As mentioned in the previous post on the Canon 55 Qd, I went back after a year, in some of the places affected by the disastrous earthquake of 2009 in L’Aquila. This time, I used the camera with the 50mm f/1.8 II lens in some locations where the light was very poor. That’s why I had to push the Kodak Trix @ 800 Iso and in spite of that, in some cases, I had to use very slow speeds handheld. The results, however, do not seem despicable at all.
There are many excellent Eastern Europe lenses of the past with the M42 screw mount, and I have some, e.g. the Helios 44M4 58mm f/2. Built in the former Soviet Union to equip Zenit cameras. The latter, while if robust, often have limits, both operational, and reliability. To play it safe and always staying behind the Iron Curtain, should turn to production in the former GDR. Still were German! And so, I did not miss a couple of Praktica Mtl5 bodies . One normal, and the other in B version. These differ between them practically only in the power source of the TTL CdS meter. The second in fact, uses the current LR44/SR44 batteries, while the first was designed for use with the PX625 mercury.
The Moskva 5 is a big Soviet made camera, which follows forms and performance of the most renowned folding Zeiss Super Ikonta. Snap 6×9 cm frames and 6×6 through a special removable mask. For the technical specifications of the camera back to the previous test readers: here and here. This time, taking advantage of a typical winter day, I wanted to use it in its native format, for large negatives (if any) to print.
As I wrote last time, my first outdoor experience with the Mamiya RB 67 was tiring but satisfying. In fact, the generous dimensions of the 6×7 cm negative and the quality of the lenses are ideal for landscape photography. Immerse ourselves in nature, in a place almost out of time, it can only do good for the spirit, and if we are able to bring home some good shots …. better yet.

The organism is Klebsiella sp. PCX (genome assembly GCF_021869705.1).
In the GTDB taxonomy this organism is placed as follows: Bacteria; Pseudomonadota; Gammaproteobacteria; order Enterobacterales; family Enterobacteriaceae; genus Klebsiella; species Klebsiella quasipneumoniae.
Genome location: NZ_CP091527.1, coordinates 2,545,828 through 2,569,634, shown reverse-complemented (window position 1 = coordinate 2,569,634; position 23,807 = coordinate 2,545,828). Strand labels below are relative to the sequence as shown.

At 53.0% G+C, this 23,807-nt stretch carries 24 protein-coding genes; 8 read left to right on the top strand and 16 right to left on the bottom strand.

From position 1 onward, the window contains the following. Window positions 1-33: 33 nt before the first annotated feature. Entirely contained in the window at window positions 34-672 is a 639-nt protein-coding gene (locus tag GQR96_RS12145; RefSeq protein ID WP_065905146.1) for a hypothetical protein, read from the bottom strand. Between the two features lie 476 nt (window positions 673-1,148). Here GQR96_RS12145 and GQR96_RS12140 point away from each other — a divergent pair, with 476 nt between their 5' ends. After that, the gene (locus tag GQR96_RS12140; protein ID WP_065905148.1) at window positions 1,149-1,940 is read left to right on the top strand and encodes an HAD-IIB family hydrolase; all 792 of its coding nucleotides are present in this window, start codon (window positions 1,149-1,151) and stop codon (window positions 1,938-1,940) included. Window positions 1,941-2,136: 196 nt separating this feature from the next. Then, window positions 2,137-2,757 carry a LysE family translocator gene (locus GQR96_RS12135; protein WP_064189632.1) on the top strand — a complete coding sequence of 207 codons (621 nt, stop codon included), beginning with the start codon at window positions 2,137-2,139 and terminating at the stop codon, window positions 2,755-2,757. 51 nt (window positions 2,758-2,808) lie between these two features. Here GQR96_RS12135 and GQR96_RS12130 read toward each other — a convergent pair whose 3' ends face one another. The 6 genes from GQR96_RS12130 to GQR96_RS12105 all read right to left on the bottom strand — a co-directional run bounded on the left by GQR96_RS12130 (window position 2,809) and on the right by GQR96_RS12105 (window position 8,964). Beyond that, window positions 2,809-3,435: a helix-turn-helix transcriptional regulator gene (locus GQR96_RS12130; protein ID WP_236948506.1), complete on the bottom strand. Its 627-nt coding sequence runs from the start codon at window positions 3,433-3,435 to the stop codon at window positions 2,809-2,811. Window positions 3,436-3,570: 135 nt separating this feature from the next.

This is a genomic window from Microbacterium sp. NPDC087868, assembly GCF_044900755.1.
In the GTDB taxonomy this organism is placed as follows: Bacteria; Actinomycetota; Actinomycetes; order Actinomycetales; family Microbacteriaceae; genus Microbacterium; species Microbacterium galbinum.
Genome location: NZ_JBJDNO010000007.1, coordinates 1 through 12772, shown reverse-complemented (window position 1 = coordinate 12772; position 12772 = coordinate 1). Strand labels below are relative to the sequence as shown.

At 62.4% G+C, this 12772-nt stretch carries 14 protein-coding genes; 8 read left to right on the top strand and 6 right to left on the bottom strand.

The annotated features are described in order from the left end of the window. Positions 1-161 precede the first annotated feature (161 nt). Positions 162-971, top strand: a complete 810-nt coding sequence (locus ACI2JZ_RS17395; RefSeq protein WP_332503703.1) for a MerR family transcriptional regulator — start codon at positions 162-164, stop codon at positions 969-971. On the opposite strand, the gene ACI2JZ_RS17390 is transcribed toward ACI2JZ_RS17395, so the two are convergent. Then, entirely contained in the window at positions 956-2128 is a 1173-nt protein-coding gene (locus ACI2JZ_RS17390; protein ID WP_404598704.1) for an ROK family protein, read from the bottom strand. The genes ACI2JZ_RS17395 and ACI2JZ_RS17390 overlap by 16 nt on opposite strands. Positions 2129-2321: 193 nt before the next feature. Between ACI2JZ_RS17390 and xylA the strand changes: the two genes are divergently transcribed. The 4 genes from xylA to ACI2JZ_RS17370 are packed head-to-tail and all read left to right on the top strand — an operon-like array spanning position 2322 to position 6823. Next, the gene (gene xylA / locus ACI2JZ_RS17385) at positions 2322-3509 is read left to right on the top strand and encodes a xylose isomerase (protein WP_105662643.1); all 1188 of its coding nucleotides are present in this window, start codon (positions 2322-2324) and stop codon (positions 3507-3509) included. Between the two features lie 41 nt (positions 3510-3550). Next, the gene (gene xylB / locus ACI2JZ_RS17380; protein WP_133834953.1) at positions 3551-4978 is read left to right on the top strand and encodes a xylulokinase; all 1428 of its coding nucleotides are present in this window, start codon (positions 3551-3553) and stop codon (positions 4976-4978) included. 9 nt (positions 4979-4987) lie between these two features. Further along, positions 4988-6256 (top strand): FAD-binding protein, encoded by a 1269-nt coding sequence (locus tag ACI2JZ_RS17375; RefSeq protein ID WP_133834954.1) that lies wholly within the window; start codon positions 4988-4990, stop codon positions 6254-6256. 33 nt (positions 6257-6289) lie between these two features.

It’s been love at first sight: she was large and heavy but it gave me a feeling of solidity and undeniable power. She went home with her beautiful Sekor C 90mm f/3.8 lens, a Vivitar duplicator and two SDPro backs, (one for 220) but she felt a bit lonely and I proceeded immediately to add Sekor C 50mm f/4.5 and 180mm f/4.5. At that point, I was ready to fight a war. The only problem is that such equipment can fight mainly in the studio photography, because to use it outdoors things get complicated struggle. And so, the time has passed (almost two years), until a few days ago …
Okay guys, I wrote that for this month (probably) there would be no other post, but just today marks the 177th anniversary of our beloved Art: the Photography! And so, since yesterday I had developed and scanned a new film roll, here I am again. It was at least a year that a beautiful Agfa Silette L rested sadly in a closet. Seemed to work perfectly, except the focus ring … At first I thought it was the “usual” problem of hardened lubricant that plagues many vintage Agfa cameras, but once removed the front of the lens I realized that it was simply mounted incorrectly.
Once again, on this blog, it is the turn of a Kodak Retinette. This time, it is the IIA model (Typ 036), produced in the 1959/60 biennium. It differs from the (virtually) contemporary IA model especially for the presence of the coupled exposure meter and the ingenious method indicating the depth of field similar, if not practically equal, to the one present on the IIB model. To tell the truth, the numbering of the various Retinette models is rather convoluted and I myself still constantly confused between a model and another. So I recommend you consult this Camerapedia page to get a better idea. However, whatever the denomination, each Retinette model I used has always lived up to the hype, back home photographs very well exposed and sharp, thanks to the excellent Reomar, both in the Schneider Kreuznach (IIB versions and IIA), or Rodenstock (IB) versions.
Today has been the World Pinhole Day. A day dedicated to the simplest forms of photography: stenopeic (Aka:pinhole) photography. Just a light-proof container, a tiny hole (such as that made by a needle) and the sensitive material (film, paper, liquid photographic emulsion etc.) and we can experience an image that materializes. Despite not having much time and not being able to find the most significant places, I also wanted to pay my humble tribute to this fascinating and ancient technique.
A beautiful spring day, a friend who invites you to accompany him on a short trip to the beautiful Todi (one of the many jewels of Umbria) and the constant desire to photograph: what to ask more? And in fact, I immediately accepted the invitation and loaded my Leica M2 with a Tri-x, setting the Voigtlander VC-Meter @ box speed. As you know, in the past I had some problems with this film, when rated @ 400 Iso, but this time, I had on my side the ILFOTEC DD-X and I was sure that the outcome would have been much better.